When a company is in bankruptcy in Pennsylvania or any other jurisdiction, the debtor company must reveal the existence of all assets, including all real estate owned. The company cannot simply sell real estate or other assets without court approval. In one Chapter 11 case, a developer from Montgomery County allegedly sold a property while it was still in the bankruptcy without pre-approval to do it.
The Chapter 11 has since closed. A creditor of the developer came into bankruptcy court recently and asked the court to reopen the case. Reopening a closed bankruptcy case is allowed for reasons having to do with some relevant matter that must be processed or corrected or for other equitable reasons.
The creditor pointed out to the court that the debtor sold a property that was not included within the bankruptcy estate but which should have been listed as an owned asset. The court had approved a bankruptcy plan in January 2012. The complaining creditor was an unsecured creditor who would have benefitted if there had been more assets to distribute.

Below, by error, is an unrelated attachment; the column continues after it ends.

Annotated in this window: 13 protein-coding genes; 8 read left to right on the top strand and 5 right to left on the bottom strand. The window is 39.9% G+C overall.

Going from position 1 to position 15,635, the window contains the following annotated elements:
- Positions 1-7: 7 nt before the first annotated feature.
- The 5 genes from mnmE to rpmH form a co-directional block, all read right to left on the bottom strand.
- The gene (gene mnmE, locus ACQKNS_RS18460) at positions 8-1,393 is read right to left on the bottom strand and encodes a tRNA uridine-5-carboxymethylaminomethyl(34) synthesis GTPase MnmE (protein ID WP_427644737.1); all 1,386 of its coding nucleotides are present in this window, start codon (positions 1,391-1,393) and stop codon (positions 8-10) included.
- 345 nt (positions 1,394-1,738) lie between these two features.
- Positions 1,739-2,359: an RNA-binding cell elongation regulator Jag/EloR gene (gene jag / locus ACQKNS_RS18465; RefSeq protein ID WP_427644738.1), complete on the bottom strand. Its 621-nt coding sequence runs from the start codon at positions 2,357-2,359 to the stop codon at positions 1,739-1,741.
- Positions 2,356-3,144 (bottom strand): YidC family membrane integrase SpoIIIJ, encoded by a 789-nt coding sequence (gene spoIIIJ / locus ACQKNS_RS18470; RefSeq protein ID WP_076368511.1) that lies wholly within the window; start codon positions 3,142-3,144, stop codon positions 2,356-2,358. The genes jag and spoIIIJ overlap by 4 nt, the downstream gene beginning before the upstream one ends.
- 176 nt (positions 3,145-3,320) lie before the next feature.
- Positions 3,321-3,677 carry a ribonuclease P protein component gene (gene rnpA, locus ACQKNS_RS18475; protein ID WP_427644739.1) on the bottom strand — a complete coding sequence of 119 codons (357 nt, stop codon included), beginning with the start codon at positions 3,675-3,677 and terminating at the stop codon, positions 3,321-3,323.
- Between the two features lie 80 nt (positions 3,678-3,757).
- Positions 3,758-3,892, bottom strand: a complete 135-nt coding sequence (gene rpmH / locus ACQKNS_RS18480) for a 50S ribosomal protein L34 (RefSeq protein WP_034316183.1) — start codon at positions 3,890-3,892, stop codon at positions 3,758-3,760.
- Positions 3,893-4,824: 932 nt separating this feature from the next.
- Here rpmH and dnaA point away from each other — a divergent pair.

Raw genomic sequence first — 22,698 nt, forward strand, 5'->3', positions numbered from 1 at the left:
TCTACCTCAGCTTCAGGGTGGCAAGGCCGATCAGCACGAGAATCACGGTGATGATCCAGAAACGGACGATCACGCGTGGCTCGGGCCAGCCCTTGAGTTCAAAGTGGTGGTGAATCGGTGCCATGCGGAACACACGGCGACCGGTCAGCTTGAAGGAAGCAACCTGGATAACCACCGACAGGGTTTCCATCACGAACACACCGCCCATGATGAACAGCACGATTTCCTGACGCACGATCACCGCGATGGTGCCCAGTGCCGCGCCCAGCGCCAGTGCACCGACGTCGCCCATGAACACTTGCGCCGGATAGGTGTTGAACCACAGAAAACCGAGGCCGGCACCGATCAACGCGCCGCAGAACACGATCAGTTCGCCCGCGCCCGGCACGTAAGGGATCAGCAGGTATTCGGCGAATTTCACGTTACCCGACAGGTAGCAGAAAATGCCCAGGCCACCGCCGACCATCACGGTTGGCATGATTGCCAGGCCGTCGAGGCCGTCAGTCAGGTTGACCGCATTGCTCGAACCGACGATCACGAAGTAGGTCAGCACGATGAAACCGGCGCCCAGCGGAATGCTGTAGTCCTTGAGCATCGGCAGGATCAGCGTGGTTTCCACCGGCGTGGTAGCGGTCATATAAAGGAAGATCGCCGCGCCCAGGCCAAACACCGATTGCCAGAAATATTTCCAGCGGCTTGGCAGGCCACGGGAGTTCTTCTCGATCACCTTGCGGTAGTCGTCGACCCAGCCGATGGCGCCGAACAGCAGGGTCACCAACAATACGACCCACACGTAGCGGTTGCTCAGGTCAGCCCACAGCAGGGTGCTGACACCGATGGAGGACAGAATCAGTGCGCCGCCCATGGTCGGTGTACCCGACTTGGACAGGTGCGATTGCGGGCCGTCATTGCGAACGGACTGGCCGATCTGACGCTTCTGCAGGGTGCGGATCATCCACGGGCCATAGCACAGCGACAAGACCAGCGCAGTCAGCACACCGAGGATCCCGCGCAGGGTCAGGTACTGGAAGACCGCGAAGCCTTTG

The company, TH Properties, said it was investigating why it was not listed that the company was sold but that it objected, in any event, to reopening the case. It argued that its reorganization momentum would be disrupted if the bankruptcy were to be reopened. However, a bankruptcy judge did order the case reopened. The dispute could take a number of twists, but generally the rapid reorganization of the company will likely not be disrupted because numerous consumer purchasers in Pennsylvania are waiting for their homes to be completed. The matter will likely be settled after a period of negotiations and could be resolved by a modification of the Chapter 11 bankruptcy plan to provide an extra payment to unsecured creditors.
Source: mcall.com, "Federal judge reopens bankruptcy case of TH Properties", Crissa Shoemaker DeBree, April 30, 2015